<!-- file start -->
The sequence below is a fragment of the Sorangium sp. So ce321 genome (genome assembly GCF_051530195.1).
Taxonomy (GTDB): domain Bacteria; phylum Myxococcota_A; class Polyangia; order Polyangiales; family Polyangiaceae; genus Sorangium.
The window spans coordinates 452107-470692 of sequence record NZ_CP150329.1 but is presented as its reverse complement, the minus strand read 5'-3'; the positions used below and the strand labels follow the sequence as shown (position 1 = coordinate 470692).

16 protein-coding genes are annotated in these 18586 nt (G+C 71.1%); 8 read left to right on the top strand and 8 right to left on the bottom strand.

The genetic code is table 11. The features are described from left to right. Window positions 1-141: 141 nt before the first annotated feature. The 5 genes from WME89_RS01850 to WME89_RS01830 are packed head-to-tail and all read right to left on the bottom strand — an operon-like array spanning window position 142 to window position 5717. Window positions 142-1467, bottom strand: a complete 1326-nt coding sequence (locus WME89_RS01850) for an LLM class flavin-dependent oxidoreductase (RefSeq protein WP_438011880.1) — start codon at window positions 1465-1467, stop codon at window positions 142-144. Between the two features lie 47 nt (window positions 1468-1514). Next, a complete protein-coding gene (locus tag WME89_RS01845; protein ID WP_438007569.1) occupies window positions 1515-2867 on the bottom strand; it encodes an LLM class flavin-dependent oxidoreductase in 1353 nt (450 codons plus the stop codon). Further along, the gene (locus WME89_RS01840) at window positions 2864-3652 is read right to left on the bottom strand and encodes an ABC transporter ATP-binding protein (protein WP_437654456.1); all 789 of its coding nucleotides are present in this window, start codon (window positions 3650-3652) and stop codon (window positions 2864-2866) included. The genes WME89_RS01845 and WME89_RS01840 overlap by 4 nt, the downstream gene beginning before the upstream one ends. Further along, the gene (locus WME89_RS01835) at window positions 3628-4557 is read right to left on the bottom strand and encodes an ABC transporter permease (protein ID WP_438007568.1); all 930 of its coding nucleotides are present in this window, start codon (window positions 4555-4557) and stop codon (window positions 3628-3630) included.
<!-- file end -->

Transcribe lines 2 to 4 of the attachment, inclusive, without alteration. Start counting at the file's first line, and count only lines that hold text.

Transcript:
Taxonomy (GTDB): domain Bacteria; phylum Myxococcota_A; class Polyangia; order Polyangiales; family Polyangiaceae; genus Sorangium.
The window spans coordinates 452107-470692 of sequence record NZ_CP150329.1 but is presented as its reverse complement, the minus strand read 5'-3'; the positions used below and the strand labels follow the sequence as shown (position 1 = coordinate 470692).

16 protein-coding genes are annotated in these 18586 nt (G+C 71.1%); 8 read left to right on the top strand and 8 right to left on the bottom strand.